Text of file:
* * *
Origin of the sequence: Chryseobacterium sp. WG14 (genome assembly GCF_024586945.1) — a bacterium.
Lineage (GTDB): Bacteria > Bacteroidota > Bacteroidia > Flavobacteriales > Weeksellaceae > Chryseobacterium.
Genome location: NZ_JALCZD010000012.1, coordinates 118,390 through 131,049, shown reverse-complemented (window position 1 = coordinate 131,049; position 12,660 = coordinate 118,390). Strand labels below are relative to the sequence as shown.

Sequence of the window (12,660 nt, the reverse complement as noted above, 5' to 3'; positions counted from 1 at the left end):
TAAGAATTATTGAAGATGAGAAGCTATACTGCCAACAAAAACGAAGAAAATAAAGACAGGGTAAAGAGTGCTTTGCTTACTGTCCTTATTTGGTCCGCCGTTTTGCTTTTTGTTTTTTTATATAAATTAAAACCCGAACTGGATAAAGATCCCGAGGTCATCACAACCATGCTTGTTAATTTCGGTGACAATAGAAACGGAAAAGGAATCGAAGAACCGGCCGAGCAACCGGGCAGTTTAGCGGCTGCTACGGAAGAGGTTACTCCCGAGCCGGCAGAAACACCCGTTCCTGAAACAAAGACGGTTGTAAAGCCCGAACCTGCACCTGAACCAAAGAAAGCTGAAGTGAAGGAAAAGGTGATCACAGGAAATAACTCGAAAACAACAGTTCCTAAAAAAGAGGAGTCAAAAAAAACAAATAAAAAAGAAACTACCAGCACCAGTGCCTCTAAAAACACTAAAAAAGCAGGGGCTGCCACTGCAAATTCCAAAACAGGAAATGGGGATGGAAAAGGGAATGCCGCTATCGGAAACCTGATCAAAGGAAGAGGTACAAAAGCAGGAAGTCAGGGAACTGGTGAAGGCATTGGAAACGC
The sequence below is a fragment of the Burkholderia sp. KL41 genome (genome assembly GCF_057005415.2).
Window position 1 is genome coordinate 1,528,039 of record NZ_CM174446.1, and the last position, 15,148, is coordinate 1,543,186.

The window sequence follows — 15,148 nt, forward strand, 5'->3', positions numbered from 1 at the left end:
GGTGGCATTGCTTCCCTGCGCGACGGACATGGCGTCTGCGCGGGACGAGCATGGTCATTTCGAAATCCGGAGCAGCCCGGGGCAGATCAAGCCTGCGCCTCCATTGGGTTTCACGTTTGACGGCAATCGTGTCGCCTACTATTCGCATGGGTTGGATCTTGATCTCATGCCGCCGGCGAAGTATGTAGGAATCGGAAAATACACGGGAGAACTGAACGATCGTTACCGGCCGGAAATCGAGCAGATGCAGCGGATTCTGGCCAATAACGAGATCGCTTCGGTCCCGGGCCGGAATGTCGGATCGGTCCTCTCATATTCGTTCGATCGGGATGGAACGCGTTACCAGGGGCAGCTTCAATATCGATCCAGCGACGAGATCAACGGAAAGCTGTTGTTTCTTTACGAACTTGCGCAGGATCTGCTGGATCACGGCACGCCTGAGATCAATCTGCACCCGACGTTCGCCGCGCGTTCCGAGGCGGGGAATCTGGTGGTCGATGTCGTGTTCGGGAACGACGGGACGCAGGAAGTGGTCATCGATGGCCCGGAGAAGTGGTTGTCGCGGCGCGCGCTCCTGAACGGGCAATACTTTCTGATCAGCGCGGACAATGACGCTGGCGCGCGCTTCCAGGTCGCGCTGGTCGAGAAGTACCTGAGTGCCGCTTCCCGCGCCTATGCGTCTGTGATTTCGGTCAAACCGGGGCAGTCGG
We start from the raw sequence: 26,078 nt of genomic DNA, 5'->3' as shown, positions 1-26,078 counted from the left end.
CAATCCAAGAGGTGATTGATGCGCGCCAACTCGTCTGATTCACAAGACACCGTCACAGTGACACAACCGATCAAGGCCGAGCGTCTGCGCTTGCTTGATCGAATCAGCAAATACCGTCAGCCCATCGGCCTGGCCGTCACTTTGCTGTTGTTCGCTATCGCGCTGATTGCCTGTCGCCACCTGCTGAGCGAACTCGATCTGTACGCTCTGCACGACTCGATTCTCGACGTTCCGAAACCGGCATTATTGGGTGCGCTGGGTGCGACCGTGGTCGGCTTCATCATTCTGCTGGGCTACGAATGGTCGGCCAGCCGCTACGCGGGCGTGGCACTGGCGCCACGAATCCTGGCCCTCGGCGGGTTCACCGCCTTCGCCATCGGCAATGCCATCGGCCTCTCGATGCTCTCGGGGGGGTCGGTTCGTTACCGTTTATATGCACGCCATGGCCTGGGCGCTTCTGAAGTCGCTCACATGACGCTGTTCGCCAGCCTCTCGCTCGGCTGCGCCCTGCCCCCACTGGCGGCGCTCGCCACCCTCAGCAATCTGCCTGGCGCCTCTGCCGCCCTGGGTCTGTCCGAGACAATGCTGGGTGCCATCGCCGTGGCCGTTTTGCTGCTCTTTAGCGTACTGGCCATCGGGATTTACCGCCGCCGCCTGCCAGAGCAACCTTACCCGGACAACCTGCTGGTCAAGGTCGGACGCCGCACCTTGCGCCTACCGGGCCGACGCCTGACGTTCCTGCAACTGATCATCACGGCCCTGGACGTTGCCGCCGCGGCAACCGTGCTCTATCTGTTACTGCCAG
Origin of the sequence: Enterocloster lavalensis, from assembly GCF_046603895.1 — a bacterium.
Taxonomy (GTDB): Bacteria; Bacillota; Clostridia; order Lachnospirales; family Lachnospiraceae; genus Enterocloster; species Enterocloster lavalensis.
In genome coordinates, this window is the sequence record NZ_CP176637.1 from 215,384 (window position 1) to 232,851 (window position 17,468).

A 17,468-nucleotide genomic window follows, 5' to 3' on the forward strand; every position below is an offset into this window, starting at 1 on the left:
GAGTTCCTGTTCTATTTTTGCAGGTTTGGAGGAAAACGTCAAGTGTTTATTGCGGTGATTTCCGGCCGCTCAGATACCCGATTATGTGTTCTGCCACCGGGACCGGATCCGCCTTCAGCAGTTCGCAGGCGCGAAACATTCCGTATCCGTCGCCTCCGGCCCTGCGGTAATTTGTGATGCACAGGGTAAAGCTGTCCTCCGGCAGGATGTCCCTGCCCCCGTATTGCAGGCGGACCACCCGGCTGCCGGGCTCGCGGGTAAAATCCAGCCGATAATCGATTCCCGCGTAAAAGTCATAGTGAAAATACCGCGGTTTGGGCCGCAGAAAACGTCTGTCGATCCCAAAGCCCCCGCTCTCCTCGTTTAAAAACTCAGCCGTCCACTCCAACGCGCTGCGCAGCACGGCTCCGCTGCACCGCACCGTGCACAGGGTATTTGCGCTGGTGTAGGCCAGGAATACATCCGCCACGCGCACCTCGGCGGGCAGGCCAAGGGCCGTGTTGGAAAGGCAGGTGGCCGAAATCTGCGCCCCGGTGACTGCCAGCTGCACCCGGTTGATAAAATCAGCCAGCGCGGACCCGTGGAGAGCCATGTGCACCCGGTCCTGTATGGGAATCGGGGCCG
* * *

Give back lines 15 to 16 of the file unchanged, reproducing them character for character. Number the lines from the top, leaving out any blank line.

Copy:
A 17,468-nucleotide genomic window follows, 5' to 3' on the forward strand; every position below is an offset into this window, starting at 1 on the left:
GAGTTCCTGTTCTATTTTTGCAGGTTTGGAGGAAAACGTCAAGTGTTTATTGCGGTGATTTCCGGCCGCTCAGATACCCGATTATGTGTTCTGCCACCGGGACCGGATCCGCCTTCAGCAGTTCGCAGGCGCGAAACATTCCGTATCCGTCGCCTCCGGCCCTGCGGTAATTTGTGATGCACAGGGTAAAGCTGTCCTCCGGCAGGATGTCCCTGCCCCCGTATTGCAGGCGGACCACCCGGCTGCCGGGCTCGCGGGTAAAATCCAGCCGATAATCGATTCCCGCGTAAAAGTCATAGTGAAAATACCGCGGTTTGGGCCGCAGAAAACGTCTGTCGATCCCAAAGCCCCCGCTCTCCTCGTTTAAAAACTCAGCCGTCCACTCCAACGCGCTGCGCAGCACGGCTCCGCTGCACCGCACCGTGCACAGGGTATTTGCGCTGGTGTAGGCCAGGAATACATCCGCCACGCGCACCTCGGCGGGCAGGCCAAGGGCCGTGTTGGAAAGGCAGGTGGCCGAAATCTGCGCCCCGGTGACTGCCAGCTGCACCCGGTTGATAAAATCAGCCAGCGCGGACCCGTGGAGAGCCATGTGCACCCGGTCCTGTATGGGAATCGGGGCCG